The Grammys Actually Got Things Right With Their 2016 Country Nominations
For country fans — and fans of most genres, let’s be real — the annual release of the Grammy nominations is just confirmation of what you already knew. By the time these nods roll out in December, the hype over the year’s best songs, artists and videos is stale. These are the songs you were listening to 10 months ago, and they don’t even feel relevant anymore.
But there are some times when awards and the nominees for those awards have particular meaning; namely, when your genre is sitting at an important crossroads. At this point, we could have another 10 years of mediocre country until industry execs start losing money on a genre gone cold, or we could see sweeping change as up-and-coming artists who are finally getting their due start to take home trophies. For country fans, this year’s country Grammy nominees are perhaps confirmation that this genre is soon due for some serious change.
Perhaps most surprising was the nomination of Chris Stapleton’s Traveller for Album of the Year. In 2013 and 2014 combined, Taylor Swift’s Red, really a pop album, was the only nominee in that category to approach country. In fact, most of the progressive wins, like Kacey Musgraves’ for Country Song and Album in 2013, have been in country-exclusive categories. No matter how overhyped you think Chris Stapleton might be, this inclusion is indicative that the music world no longer considers country music a joke.
The nod for Stapleton is also a nod for Dave Cobb, who has produced the best country albums of the past few years. Cobb’s star is decidedly on the rise both in and out of Nashville circles, which means that artists will be lining up and down Music Row to record with him. Assuming that he decides to stay selective and continue working with great artists, perhaps there will be some acts that will, with any luck, be raised up by Cobb in the right way. Instead of adding hip-hop or EDM samples or whatever the hell Sam Hunt is doing to their tracks, they’ll be producing these strong, sonically lush records.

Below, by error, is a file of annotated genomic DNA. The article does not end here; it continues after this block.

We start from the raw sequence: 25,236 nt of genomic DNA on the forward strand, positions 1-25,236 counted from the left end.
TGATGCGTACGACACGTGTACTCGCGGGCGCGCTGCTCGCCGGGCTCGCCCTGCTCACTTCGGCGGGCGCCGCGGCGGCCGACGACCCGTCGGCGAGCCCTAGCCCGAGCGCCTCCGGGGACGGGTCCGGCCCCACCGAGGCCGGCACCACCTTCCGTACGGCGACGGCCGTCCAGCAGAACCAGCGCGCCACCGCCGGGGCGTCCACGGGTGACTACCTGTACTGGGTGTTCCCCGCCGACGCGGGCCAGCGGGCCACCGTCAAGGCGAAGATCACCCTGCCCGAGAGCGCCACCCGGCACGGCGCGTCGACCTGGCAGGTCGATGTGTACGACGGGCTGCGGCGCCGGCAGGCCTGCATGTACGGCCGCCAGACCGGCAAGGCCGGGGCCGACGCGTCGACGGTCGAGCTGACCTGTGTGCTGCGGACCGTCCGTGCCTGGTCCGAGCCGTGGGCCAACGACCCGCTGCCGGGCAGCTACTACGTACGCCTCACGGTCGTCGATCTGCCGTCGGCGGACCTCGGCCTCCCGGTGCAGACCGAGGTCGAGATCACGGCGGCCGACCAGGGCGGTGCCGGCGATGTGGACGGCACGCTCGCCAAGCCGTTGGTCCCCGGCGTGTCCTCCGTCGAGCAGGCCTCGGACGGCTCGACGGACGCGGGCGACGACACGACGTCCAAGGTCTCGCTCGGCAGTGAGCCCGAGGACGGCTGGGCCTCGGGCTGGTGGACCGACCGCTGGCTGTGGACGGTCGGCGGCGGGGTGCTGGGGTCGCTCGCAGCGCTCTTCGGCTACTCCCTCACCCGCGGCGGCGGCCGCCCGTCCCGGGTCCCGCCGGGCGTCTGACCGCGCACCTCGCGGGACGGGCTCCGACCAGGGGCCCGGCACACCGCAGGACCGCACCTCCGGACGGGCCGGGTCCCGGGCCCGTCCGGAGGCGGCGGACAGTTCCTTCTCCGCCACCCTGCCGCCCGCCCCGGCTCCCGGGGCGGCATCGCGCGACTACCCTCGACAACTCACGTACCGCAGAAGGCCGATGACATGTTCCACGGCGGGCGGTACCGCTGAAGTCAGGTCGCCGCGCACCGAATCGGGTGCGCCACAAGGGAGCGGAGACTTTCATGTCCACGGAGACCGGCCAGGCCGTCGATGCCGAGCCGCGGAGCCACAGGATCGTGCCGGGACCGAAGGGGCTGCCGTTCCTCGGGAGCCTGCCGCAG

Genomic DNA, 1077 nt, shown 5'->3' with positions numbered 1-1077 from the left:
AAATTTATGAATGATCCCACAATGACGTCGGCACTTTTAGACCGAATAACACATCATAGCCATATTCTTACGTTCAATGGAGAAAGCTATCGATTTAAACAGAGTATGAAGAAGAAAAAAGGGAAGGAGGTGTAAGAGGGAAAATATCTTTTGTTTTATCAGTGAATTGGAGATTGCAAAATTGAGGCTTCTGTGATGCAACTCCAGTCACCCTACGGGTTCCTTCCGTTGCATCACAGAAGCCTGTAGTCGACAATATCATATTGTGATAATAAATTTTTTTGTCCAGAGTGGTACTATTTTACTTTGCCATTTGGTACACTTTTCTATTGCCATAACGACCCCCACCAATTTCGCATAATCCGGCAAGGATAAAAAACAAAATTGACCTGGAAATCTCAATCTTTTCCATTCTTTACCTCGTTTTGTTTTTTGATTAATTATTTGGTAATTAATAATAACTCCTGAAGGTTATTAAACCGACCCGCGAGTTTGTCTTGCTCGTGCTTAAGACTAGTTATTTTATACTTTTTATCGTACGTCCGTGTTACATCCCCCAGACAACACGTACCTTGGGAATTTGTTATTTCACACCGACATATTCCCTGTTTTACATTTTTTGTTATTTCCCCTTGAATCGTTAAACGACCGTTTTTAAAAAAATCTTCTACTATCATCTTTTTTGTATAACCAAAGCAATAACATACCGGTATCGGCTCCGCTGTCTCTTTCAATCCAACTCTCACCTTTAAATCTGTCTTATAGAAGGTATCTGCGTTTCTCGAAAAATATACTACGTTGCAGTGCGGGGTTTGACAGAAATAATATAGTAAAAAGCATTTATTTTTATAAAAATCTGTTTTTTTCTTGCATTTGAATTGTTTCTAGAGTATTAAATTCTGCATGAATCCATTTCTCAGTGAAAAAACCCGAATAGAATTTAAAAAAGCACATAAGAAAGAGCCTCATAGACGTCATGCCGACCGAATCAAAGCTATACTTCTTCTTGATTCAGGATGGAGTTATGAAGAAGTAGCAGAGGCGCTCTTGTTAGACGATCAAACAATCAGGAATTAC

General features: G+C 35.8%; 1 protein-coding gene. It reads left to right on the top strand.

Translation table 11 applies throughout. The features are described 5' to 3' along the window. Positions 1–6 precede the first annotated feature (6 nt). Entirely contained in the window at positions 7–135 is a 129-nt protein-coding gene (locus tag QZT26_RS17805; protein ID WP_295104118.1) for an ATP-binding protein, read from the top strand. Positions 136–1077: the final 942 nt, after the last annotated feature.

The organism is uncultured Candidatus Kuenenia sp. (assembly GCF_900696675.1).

The country categories are, for the most part, divided between pop-country and a more authentic, classic sound. Cam and Joey+Rory are battling head-to-head with Lee Ann Womack and Chris Stapleton, and it will be interesting to see who will prevail. If Lee Ann Womack (and songwriter Hayes Carll) don’t walk away with at least one Grammy for “Chances Are,” arguably one of the best country songs of the year, then we should all assume the whole damn deal is rigged.
Unless, of course, Little Big Town’s controversial “Girl Crush” manages to take home a trophy or two. The veteran group has not historically been one of country’s more traditional acts, but this track was incredibly impressive, capable of dragging often unwilling fans into the genre without ditching the aesthetic that differentiates “pop country” from straight-up pop music. More than that, a song that was mistaken by bigots as a pro-LGBT track winning Song of the Year would be both deserved and a beautifully ironic jab at country’s more ass-backwards fans. That’s probably not going to happen — Kendrick Lamar is nominated in the same category and will probably take home every trophy he’s nominated for this year — but Lord, would it be sweet. I guess we’ll have to settle for Country Song of the Year.
There are also some duds among this year’s list of nominees. Keith Urban’s “John Cougar, John Deere, John 3:16” should have been taken behind the barn and shot before it was ever laid down onto wax. Sam Hunt is ... ugh, whatever. Tim McGraw’s “Diamond Rings and Old Barstools” is about as exciting as a root canal. But that these tracks are the exception rather than the rule this year — and the fact that there is not one single nomination for Luke Bryan or Jason Aldean! — is enough to make even the bitterest of country fans feel a little optimistic, even if we’re not particularly persuaded by the Grammys.
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